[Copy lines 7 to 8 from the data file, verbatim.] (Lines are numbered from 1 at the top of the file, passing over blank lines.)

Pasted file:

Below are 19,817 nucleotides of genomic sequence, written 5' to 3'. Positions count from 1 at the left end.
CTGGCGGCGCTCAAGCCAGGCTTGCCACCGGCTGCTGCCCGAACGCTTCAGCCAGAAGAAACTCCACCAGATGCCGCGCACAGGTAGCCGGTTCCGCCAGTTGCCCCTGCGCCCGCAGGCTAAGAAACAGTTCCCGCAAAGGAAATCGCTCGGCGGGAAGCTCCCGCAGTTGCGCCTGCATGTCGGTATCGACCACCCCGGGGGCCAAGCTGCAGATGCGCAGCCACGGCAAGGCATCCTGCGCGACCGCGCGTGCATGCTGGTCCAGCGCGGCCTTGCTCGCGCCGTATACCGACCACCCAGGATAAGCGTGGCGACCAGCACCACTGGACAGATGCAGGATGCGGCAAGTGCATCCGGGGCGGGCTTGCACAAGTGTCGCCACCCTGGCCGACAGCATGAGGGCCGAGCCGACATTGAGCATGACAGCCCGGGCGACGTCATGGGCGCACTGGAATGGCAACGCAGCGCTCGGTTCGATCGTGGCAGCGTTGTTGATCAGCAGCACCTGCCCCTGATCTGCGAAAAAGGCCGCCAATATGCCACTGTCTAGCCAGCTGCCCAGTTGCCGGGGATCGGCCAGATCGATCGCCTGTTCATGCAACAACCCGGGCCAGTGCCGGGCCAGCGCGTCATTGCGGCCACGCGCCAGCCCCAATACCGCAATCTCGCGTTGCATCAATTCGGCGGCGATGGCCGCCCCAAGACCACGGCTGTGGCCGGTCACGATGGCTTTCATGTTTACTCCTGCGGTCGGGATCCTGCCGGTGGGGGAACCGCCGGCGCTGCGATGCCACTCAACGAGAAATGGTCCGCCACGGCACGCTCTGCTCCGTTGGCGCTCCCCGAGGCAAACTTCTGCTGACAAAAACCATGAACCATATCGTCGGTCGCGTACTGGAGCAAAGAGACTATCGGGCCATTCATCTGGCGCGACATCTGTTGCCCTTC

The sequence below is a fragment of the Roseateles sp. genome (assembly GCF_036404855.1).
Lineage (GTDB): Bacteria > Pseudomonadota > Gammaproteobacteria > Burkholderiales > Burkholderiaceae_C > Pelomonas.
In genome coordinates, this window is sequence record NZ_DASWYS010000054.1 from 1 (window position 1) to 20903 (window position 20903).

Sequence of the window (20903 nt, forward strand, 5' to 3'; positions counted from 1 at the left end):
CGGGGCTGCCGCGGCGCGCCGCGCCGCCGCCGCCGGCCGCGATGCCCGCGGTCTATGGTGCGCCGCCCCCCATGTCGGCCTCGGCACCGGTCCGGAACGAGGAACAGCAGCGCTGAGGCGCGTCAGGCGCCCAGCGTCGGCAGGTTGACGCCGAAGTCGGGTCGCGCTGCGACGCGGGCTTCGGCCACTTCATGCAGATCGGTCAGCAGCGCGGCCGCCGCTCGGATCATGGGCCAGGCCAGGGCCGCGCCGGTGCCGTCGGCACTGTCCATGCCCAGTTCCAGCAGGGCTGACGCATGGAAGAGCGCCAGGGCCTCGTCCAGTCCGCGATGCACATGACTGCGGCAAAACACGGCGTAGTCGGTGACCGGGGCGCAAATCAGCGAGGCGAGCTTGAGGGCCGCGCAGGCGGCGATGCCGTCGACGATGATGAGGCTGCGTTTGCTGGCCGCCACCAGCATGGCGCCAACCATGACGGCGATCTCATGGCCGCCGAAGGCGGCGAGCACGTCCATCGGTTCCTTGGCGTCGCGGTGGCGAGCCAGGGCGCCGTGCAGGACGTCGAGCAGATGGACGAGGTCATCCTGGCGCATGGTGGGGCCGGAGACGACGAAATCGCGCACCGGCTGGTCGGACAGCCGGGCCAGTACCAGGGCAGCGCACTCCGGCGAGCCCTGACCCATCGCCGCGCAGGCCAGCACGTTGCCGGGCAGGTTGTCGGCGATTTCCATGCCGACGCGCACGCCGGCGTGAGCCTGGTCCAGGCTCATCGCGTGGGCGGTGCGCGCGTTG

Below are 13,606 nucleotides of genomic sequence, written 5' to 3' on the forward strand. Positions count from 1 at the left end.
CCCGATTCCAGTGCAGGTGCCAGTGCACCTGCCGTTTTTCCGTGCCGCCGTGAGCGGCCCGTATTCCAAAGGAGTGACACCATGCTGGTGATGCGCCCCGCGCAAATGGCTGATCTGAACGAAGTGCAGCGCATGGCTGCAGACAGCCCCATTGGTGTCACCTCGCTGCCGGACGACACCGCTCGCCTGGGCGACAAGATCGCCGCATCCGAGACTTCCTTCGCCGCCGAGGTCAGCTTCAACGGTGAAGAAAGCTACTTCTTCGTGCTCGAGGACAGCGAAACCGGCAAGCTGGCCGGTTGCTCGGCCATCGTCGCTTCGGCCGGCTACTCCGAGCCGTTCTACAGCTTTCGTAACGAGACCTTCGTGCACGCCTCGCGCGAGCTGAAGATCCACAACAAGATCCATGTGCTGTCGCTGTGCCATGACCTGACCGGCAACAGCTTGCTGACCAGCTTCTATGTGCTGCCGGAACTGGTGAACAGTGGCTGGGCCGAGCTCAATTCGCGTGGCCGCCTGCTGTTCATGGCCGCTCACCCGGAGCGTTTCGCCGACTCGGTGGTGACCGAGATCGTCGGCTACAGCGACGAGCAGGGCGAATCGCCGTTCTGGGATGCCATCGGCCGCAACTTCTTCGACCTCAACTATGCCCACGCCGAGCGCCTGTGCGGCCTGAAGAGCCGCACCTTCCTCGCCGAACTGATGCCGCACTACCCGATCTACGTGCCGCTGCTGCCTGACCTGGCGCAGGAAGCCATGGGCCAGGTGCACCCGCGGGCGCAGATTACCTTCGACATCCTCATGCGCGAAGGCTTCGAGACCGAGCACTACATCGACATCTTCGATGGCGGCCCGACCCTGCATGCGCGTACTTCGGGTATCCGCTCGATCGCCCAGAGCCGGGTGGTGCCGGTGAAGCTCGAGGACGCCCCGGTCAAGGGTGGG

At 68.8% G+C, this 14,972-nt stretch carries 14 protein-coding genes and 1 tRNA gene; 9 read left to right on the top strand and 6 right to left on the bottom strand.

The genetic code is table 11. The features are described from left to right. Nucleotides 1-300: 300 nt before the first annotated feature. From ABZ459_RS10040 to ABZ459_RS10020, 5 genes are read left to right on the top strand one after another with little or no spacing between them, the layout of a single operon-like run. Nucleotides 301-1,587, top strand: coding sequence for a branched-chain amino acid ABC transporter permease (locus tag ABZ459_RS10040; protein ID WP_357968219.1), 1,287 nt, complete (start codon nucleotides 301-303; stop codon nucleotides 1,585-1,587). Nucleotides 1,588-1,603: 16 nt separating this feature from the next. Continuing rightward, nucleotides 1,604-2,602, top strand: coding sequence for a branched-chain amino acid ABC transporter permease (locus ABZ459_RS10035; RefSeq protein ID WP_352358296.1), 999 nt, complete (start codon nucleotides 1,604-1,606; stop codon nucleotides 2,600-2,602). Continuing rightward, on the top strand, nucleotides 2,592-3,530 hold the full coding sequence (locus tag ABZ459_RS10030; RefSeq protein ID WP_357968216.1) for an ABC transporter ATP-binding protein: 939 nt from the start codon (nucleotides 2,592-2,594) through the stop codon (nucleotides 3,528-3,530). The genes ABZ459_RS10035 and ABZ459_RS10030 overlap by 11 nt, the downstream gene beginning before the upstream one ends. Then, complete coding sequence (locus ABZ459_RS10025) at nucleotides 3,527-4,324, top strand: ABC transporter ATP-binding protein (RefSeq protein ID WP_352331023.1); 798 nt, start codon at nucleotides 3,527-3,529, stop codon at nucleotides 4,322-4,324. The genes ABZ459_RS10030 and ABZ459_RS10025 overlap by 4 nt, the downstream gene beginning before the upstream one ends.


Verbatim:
CGGGGCTGCCGCGGCGCGCCGCGCCGCCGCCGCCGGCCGCGATGCCCGCGGTCTATGGTGCGCCGCCCCCCATGTCGGCCTCGGCACCGGTCCGGAACGAGGAACAGCAGCGCTGAGGCGCGTCAGGCGCCCAGCGTCGGCAGGTTGACGCCGAAGTCGGGTCGCGCTGCGACGCGGGCTTCGGCCACTTCATGCAGATCGGTCAGCAGCGCGGCCGCCGCTCGGATCATGGGCCAGGCCAGGGCCGCGCCGGTGCCGTCGGCACTGTCCATGCCCAGTTCCAGCAGGGCTGACGCATGGAAGAGCGCCAGGGCCTCGTCCAGTCCGCGATGCACATGACTGCGGCAAAACACGGCGTAGTCGGTGACCGGGGCGCAAATCAGCGAGGCGAGCTTGAGGGCCGCGCAGGCGGCGATGCCGTCGACGATGATGAGGCTGCGTTTGCTGGCCGCCACCAGCATGGCGCCAACCATGACGGCGATCTCATGGCCGCCGAAGGCGGCGAGCACGTCCATCGGTTCCTTGGCGTCGCGGTGGCGAGCCAGGGCGCCGTGCAGGACGTCGAGCAGATGGACGAGGTCATCCTGGCGCATGGTGGGGCCGGAGACGACGAAATCGCGCACCGGCTGGTCGGACAGCCGGGCCAGTACCAGGGCAGCGCACTCCGGCGAGCCCTGACCCATCGCCGCGCAGGCCAGCACGTTGCCGGGCAGGTTGTCGGCGATTTCCATGCCGACGCGCACGCCGGCGTGAGCCTGGTCCAGGCTCATCGCGTGGGCGGTGCGCGCGTTG

Below are 13,606 nucleotides of genomic sequence, written 5' to 3' on the forward strand. Positions count from 1 at the left end.